Former Tesla autonomous partner says automaker ‘pushing the envelope’ on safety

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Tesla Autopilot

Tesla Autopilot

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Israeli firm Mobileye has criticized Tesla [NSDQ:TSLA] over the semi-autonomous Autopilot system, stating the automaker was “pushing the envelope in terms of safety.”

Mobileye developed the camera-based sensor technology used by Autopilot but ended its partnership with Tesla in July. The company has since joined BMW and Intel to develop autonomous driving technology for the German automaker. It also supplies sensor technology to more than 20 other automakers.

Speaking with Reuters on Wednesday, Mobileye Chairman and founder Amnon Shashua emphasized that Autopilot was strictly an assistance system and not a self-driving one.

Though Tesla has never stated Autopilot can take full control of a car, numerous customers appear convinced it can. Soon after its launch, video emerged showing Tesla owners without their hands on the wheel and in some cases not even in the driver’s seat.

There has already been at least one death from a crash where Autopilot was in operation. A Model S in May crashed into a truck’s trailer on a Florida highway, killing its driver. Because of the unique position of the trailer and sunlight reflecting off its white exterior, Autopilot could not detect it.

Amnon Shashua

Amnon Shashua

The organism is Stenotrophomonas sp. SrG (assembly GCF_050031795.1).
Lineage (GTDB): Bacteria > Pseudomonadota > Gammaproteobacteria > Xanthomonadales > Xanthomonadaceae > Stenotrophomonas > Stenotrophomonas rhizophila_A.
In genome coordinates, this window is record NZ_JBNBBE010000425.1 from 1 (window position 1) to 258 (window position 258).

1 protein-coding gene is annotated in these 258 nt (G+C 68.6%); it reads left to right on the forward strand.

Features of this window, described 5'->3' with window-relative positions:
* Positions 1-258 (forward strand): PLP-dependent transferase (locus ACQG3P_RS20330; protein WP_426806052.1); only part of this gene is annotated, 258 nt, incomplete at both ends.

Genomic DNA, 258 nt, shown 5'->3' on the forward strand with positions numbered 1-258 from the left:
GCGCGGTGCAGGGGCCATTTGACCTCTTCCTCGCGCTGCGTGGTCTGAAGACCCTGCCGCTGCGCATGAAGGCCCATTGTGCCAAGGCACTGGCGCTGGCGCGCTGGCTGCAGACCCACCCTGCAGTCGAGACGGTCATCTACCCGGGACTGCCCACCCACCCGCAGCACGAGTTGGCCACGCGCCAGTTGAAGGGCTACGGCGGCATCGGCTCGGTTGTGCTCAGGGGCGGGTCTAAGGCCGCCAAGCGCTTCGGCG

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A family in China is also suing Tesla over the death of their son in a Model X crash in January. The electric SUV crashed into the back of a street sweeper on a highway in China. It’s yet to be determined whether the Model X was in Autopilot mode at the time of the crash, though.

Tesla on Sunday said it would in the next two weeks release an update for Autopilot that prioritizes radar data over camera data, which it said would likely have prevented the Florida crash. Previously Autopilot prioritized camera data, with the radar serving as a supplementary sensor only. The automaker also said Autopilot would be updated to ensure drivers keep their hands on the wheel.

And on Thursday, a Tesla spokesperson told Reuters that Mobileye only started criticizing Autopilot after learning that Tesla was developing its own camera-based sensor technology.

“When Tesla refused to cancel its own vision development activities and plans for deployment, Mobileye discontinued hardware support for future platforms and released public statements implying that this discontinuance was motivated by safety concerns,” the spokesperson said.

The National Highway Traffic Safety Administration is currently investigating Autopilot. It has stated it will look at the design and performance of the Autopilot system, primarily to determine whether the system worked according to expectations.

 
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